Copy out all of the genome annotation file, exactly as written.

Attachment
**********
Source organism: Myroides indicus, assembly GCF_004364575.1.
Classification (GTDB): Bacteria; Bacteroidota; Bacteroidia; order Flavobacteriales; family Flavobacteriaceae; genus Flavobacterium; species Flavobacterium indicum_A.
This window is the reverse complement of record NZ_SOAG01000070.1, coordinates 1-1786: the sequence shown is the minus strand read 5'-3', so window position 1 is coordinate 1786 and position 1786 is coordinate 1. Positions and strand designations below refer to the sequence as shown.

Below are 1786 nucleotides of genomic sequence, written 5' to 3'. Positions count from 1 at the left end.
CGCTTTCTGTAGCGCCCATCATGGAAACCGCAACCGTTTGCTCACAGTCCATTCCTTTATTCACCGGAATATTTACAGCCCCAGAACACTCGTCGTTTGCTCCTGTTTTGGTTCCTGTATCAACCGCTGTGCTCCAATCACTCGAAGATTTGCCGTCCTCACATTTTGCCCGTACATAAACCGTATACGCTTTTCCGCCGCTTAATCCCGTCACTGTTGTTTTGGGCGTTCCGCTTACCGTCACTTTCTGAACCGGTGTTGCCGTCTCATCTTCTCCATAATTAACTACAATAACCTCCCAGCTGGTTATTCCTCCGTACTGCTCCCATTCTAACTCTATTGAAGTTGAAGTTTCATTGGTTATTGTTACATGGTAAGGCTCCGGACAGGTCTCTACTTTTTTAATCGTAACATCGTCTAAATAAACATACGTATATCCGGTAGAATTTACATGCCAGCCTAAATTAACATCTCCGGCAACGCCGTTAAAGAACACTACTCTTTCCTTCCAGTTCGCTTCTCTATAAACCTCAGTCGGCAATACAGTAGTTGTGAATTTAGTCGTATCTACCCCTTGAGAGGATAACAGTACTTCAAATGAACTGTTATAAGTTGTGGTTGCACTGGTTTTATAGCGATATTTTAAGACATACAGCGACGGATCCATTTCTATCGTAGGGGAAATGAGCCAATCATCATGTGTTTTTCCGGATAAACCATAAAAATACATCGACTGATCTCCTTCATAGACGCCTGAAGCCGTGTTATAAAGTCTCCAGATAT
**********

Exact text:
Source organism: Myroides indicus, assembly GCF_004364575.1.
Classification (GTDB): Bacteria; Bacteroidota; Bacteroidia; order Flavobacteriales; family Flavobacteriaceae; genus Flavobacterium; species Flavobacterium indicum_A.
This window is the reverse complement of record NZ_SOAG01000070.1, coordinates 1-1786: the sequence shown is the minus strand read 5'-3', so window position 1 is coordinate 1786 and position 1786 is coordinate 1. Positions and strand designations below refer to the sequence as shown.

Below are 1786 nucleotides of genomic sequence, written 5' to 3'. Positions count from 1 at the left end.
CGCTTTCTGTAGCGCCCATCATGGAAACCGCAACCGTTTGCTCACAGTCCATTCCTTTATTCACCGGAATATTTACAGCCCCAGAACACTCGTCGTTTGCTCCTGTTTTGGTTCCTGTATCAACCGCTGTGCTCCAATCACTCGAAGATTTGCCGTCCTCACATTTTGCCCGTACATAAACCGTATACGCTTTTCCGCCGCTTAATCCCGTCACTGTTGTTTTGGGCGTTCCGCTTACCGTCACTTTCTGAACCGGTGTTGCCGTCTCATCTTCTCCATAATTAACTACAATAACCTCCCAGCTGGTTATTCCTCCGTACTGCTCCCATTCTAACTCTATTGAAGTTGAAGTTTCATTGGTTATTGTTACATGGTAAGGCTCCGGACAGGTCTCTACTTTTTTAATCGTAACATCGTCTAAATAAACATACGTATATCCGGTAGAATTTACATGCCAGCCTAAATTAACATCTCCGGCAACGCCGTTAAAGAACACTACTCTTTCCTTCCAGTTCGCTTCTCTATAAACCTCAGTCGGCAATACAGTAGTTGTGAATTTAGTCGTATCTACCCCTTGAGAGGATAACAGTACTTCAAATGAACTGTTATAAGTTGTGGTTGCACTGGTTTTATAGCGATATTTTAAGACATACAGCGACGGATCCATTTCTATCGTAGGGGAAATGAGCCAATCATCATGTGTTTTTCCGGATAAACCATAAAAATACATCGACTGATCTCCTTCATAGACGCCTGAAGCCGTGTTATAAAGTCTCCAGATAT